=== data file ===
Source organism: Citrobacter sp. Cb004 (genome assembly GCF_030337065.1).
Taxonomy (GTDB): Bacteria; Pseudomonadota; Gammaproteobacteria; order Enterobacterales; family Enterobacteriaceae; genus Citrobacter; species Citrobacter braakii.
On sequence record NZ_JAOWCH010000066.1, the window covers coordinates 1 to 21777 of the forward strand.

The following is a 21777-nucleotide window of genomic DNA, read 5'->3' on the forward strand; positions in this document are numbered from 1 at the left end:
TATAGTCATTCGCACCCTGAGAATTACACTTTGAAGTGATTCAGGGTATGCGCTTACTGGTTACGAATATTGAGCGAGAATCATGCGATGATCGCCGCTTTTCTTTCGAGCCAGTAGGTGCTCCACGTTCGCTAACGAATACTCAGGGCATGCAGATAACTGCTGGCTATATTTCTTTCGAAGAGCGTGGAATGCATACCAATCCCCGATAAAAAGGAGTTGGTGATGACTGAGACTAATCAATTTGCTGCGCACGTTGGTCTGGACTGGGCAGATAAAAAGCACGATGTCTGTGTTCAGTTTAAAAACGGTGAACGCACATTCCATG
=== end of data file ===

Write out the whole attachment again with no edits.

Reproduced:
Source organism: Citrobacter sp. Cb004 (genome assembly GCF_030337065.1).
Taxonomy (GTDB): Bacteria; Pseudomonadota; Gammaproteobacteria; order Enterobacterales; family Enterobacteriaceae; genus Citrobacter; species Citrobacter braakii.
On sequence record NZ_JAOWCH010000066.1, the window covers coordinates 1 to 21777 of the forward strand.

The following is a 21777-nucleotide window of genomic DNA, read 5'->3' on the forward strand; positions in this document are numbered from 1 at the left end:
TATAGTCATTCGCACCCTGAGAATTACACTTTGAAGTGATTCAGGGTATGCGCTTACTGGTTACGAATATTGAGCGAGAATCATGCGATGATCGCCGCTTTTCTTTCGAGCCAGTAGGTGCTCCACGTTCGCTAACGAATACTCAGGGCATGCAGATAACTGCTGGCTATATTTCTTTCGAAGAGCGTGGAATGCATACCAATCCCCGATAAAAAGGAGTTGGTGATGACTGAGACTAATCAATTTGCTGCGCACGTTGGTCTGGACTGGGCAGATAAAAAGCACGATGTCTGTGTTCAGTTTAAAAACGGTGAACGCACATTCCATG